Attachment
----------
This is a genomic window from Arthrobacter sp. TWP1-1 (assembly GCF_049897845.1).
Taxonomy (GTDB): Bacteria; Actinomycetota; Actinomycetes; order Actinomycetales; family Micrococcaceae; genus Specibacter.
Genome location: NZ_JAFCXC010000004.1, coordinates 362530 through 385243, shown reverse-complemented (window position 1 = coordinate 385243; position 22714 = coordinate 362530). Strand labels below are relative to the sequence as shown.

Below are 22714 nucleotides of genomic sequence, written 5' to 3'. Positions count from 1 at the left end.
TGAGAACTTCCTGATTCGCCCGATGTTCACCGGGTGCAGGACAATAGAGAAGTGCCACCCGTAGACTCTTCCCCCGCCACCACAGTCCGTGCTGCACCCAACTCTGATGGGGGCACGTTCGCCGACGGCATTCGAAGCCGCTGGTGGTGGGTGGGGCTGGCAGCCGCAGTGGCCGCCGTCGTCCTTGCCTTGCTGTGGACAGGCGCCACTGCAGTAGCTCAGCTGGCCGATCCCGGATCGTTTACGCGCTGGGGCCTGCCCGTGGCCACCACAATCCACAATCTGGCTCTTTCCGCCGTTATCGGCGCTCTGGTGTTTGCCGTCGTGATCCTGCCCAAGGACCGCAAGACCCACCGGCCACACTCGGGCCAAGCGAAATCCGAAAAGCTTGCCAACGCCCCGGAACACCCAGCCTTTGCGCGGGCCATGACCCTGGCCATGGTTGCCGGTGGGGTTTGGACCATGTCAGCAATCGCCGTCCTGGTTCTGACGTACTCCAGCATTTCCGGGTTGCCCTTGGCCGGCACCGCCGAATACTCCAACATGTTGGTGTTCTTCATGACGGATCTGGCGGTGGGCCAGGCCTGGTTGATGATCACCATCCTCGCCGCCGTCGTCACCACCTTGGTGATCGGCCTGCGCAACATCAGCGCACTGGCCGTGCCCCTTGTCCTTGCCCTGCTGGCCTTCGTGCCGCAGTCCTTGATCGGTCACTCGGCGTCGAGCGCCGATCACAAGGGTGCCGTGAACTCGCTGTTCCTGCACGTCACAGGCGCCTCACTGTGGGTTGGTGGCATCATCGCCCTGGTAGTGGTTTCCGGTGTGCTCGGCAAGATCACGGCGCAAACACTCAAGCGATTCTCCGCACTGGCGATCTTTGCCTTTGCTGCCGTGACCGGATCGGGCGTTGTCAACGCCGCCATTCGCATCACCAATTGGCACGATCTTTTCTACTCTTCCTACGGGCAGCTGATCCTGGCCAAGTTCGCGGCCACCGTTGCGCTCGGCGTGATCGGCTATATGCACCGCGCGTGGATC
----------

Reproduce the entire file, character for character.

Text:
This is a genomic window from Arthrobacter sp. TWP1-1 (assembly GCF_049897845.1).
Taxonomy (GTDB): Bacteria; Actinomycetota; Actinomycetes; order Actinomycetales; family Micrococcaceae; genus Specibacter.
Genome location: NZ_JAFCXC010000004.1, coordinates 362530 through 385243, shown reverse-complemented (window position 1 = coordinate 385243; position 22714 = coordinate 362530). Strand labels below are relative to the sequence as shown.

Below are 22714 nucleotides of genomic sequence, written 5' to 3'. Positions count from 1 at the left end.
TGAGAACTTCCTGATTCGCCCGATGTTCACCGGGTGCAGGACAATAGAGAAGTGCCACCCGTAGACTCTTCCCCCGCCACCACAGTCCGTGCTGCACCCAACTCTGATGGGGGCACGTTCGCCGACGGCATTCGAAGCCGCTGGTGGTGGGTGGGGCTGGCAGCCGCAGTGGCCGCCGTCGTCCTTGCCTTGCTGTGGACAGGCGCCACTGCAGTAGCTCAGCTGGCCGATCCCGGATCGTTTACGCGCTGGGGCCTGCCCGTGGCCACCACAATCCACAATCTGGCTCTTTCCGCCGTTATCGGCGCTCTGGTGTTTGCCGTCGTGATCCTGCCCAAGGACCGCAAGACCCACCGGCCACACTCGGGCCAAGCGAAATCCGAAAAGCTTGCCAACGCCCCGGAACACCCAGCCTTTGCGCGGGCCATGACCCTGGCCATGGTTGCCGGTGGGGTTTGGACCATGTCAGCAATCGCCGTCCTGGTTCTGACGTACTCCAGCATTTCCGGGTTGCCCTTGGCCGGCACCGCCGAATACTCCAACATGTTGGTGTTCTTCATGACGGATCTGGCGGTGGGCCAGGCCTGGTTGATGATCACCATCCTCGCCGCCGTCGTCACCACCTTGGTGATCGGCCTGCGCAACATCAGCGCACTGGCCGTGCCCCTTGTCCTTGCCCTGCTGGCCTTCGTGCCGCAGTCCTTGATCGGTCACTCGGCGTCGAGCGCCGATCACAAGGGTGCCGTGAACTCGCTGTTCCTGCACGTCACAGGCGCCTCACTGTGGGTTGGTGGCATCATCGCCCTGGTAGTGGTTTCCGGTGTGCTCGGCAAGATCACGGCGCAAACACTCAAGCGATTCTCCGCACTGGCGATCTTTGCCTTTGCTGCCGTGACCGGATCGGGCGTTGTCAACGCCGCCATTCGCATCACCAATTGGCACGATCTTTTCTACTCTTCCTACGGGCAGCTGATCCTGGCCAAGTTCGCGGCCACCGTTGCGCTCGGCGTGATCGGCTATATGCACCGCGCGTGGATC